Integral Logistics Management — Operations Management and Supply Chain Management Within and Across Companies

4.4.1 Principle and Validity of Characteristics in Planning & Control

Intended learning outcomes: Describe the characteristic in planning & control in a supply chain. Explain the use of the results of the analysis.



Any enterprise striving to reach its objectives cannot dispense with individual logistics. This alone is not satisfactory, of course, as it is safe to assume that there are principles common to whole branches of business. With the help of a morphological scheme, the weighting of entrepreneurial objectives can be translated into appropriate logistics.

A characteristic in planning & control in a supply chain is the sum of all values, that is, one value per feature in the morphological scheme. It relates to a product or product family.

Each product or product family, both upstream and down­stream from decoupling points, can have a different characteristic for planning & control. This type of schema can be found in [Hack89] or [LuEv01]. Our discussion will include similar features and values. But we will also consider some important changes and additions in reference to transcorporate cooperation, nonrepetitive production, and the process industry. The 18 features are divided into three groups, namely:

  • Features pertaining to the user and the product or product family
  • Features pertaining to logistics and production resources
  • Features pertaining to the production or procurement order

The following describes each feature and its values and defines the terms. While the features are independent of one another, individual values can certainly relate to other values. For example, the value of a feature can result in a particular value of another feature or preclude that value. But there are cases where there are no such dependent relationships. The totality of all features and values therefore shows redundancies. This situation is actually desirable, for it allows, at least to some extent, testing for plausibility.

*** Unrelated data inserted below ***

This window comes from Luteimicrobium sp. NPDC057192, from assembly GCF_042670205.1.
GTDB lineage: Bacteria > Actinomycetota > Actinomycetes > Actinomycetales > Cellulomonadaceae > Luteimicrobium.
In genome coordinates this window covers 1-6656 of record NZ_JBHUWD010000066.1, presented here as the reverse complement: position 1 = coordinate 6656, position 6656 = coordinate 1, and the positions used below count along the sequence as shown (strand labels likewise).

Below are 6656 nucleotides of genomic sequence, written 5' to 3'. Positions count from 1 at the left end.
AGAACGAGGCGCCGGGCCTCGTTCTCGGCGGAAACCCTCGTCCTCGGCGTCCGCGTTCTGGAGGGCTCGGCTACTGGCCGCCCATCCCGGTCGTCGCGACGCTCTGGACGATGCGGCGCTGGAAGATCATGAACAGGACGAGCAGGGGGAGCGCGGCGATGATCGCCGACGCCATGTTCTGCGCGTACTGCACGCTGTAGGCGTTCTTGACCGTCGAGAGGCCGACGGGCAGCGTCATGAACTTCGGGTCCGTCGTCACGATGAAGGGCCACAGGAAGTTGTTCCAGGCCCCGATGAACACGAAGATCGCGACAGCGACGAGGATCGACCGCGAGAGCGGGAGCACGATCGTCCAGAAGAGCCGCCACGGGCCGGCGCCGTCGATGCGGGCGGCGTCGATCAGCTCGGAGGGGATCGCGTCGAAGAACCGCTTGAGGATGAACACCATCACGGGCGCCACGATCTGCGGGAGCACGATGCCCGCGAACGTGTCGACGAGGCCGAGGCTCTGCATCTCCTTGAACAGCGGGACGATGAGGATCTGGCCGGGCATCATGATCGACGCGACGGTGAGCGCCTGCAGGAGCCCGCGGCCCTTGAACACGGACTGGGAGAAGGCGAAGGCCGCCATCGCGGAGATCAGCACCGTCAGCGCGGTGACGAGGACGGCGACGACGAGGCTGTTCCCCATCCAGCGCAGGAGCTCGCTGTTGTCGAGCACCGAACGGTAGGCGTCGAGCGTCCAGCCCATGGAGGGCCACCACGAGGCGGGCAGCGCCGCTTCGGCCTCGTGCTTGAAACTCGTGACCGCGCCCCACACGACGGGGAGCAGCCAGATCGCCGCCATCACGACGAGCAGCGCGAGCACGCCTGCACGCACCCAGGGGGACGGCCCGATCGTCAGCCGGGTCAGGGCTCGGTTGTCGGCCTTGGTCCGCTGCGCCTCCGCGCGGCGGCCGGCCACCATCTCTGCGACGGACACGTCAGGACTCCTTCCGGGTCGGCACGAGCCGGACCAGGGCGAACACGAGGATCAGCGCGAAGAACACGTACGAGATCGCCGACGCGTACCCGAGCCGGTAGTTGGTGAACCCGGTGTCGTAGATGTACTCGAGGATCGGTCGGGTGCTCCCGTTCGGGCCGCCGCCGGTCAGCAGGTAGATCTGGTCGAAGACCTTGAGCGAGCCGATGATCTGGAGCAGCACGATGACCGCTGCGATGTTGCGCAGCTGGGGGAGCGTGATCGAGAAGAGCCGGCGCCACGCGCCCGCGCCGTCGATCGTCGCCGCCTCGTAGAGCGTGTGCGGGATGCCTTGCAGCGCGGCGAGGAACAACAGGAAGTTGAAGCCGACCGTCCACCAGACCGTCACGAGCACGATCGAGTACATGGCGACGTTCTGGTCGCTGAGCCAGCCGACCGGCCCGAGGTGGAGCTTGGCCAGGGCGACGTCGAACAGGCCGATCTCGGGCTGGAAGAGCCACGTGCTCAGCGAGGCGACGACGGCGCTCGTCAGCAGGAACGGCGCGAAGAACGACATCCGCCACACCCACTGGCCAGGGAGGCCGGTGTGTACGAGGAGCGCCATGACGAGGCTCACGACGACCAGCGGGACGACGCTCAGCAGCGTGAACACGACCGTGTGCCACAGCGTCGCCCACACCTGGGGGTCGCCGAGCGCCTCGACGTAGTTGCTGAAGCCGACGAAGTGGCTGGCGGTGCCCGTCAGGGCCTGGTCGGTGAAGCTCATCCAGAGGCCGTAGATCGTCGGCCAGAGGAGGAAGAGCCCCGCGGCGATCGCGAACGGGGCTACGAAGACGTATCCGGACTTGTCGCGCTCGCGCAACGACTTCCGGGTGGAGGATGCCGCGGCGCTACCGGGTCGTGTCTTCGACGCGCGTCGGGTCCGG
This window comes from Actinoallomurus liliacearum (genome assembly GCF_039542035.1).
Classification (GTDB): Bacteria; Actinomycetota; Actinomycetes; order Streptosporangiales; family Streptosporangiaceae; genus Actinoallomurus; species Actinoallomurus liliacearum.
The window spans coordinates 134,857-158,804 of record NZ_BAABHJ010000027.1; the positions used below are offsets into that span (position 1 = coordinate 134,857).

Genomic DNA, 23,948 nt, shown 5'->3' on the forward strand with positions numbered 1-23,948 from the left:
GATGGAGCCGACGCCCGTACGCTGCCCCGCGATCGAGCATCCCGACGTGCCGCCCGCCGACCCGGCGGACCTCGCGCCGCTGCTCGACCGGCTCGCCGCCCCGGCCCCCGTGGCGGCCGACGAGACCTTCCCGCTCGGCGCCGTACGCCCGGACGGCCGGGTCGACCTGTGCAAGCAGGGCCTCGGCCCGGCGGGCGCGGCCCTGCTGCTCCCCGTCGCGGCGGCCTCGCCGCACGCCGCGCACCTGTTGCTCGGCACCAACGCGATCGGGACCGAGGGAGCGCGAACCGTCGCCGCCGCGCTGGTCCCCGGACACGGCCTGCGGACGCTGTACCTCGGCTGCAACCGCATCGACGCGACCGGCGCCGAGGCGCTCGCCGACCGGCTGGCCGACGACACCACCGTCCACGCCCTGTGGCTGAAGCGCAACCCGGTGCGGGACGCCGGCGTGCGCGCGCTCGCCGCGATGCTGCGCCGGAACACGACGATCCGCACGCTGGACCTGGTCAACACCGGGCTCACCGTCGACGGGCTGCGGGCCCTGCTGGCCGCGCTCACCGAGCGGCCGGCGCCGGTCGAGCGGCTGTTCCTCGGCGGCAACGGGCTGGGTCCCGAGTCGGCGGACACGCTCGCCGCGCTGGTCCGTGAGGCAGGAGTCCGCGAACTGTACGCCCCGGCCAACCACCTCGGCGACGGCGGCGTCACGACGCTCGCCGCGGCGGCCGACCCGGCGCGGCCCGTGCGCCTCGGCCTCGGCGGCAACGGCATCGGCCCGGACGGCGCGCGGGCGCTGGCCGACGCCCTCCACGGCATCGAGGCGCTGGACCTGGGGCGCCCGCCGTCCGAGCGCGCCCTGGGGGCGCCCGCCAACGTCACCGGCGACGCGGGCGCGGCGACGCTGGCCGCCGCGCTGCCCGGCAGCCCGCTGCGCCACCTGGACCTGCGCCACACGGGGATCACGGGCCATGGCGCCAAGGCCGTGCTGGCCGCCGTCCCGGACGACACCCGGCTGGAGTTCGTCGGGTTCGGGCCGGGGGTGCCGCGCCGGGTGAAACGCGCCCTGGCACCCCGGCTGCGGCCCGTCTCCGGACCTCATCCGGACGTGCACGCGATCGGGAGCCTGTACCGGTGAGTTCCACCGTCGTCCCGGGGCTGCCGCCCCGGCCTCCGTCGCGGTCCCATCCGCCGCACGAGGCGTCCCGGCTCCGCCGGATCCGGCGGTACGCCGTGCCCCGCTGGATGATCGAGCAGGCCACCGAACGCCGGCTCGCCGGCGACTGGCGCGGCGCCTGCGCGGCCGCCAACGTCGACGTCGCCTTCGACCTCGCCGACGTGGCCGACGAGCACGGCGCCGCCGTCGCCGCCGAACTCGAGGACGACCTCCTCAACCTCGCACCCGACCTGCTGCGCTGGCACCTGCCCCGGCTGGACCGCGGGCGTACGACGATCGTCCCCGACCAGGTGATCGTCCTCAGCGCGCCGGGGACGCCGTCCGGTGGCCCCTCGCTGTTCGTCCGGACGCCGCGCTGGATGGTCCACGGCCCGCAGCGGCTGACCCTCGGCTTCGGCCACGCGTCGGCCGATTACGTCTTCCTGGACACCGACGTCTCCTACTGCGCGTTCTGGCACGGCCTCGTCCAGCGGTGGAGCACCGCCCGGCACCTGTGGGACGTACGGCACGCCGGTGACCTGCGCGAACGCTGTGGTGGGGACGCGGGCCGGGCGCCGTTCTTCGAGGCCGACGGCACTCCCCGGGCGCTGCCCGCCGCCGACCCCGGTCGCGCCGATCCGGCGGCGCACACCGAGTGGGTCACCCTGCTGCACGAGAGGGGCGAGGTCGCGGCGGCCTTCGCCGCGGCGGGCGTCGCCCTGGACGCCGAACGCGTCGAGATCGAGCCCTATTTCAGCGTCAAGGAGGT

Logistics analysis works out a characteristic for planning & control for each product or product family. For each company in a supply chain, a company-internal analysis is carried out.

The determination of the value of a feature is often the result of estimation, probability, or even an intuitive grasp of the situation. Such decisions are a matter for top management. Operations management must insist that top mana­gement make the decisions here. To do this, it will need the help of operations management to foresee the reper­cussions of the deci­sion for one or the other value of a feature. Obviously, it is advantageous to have persons in top management who are experienced in operations.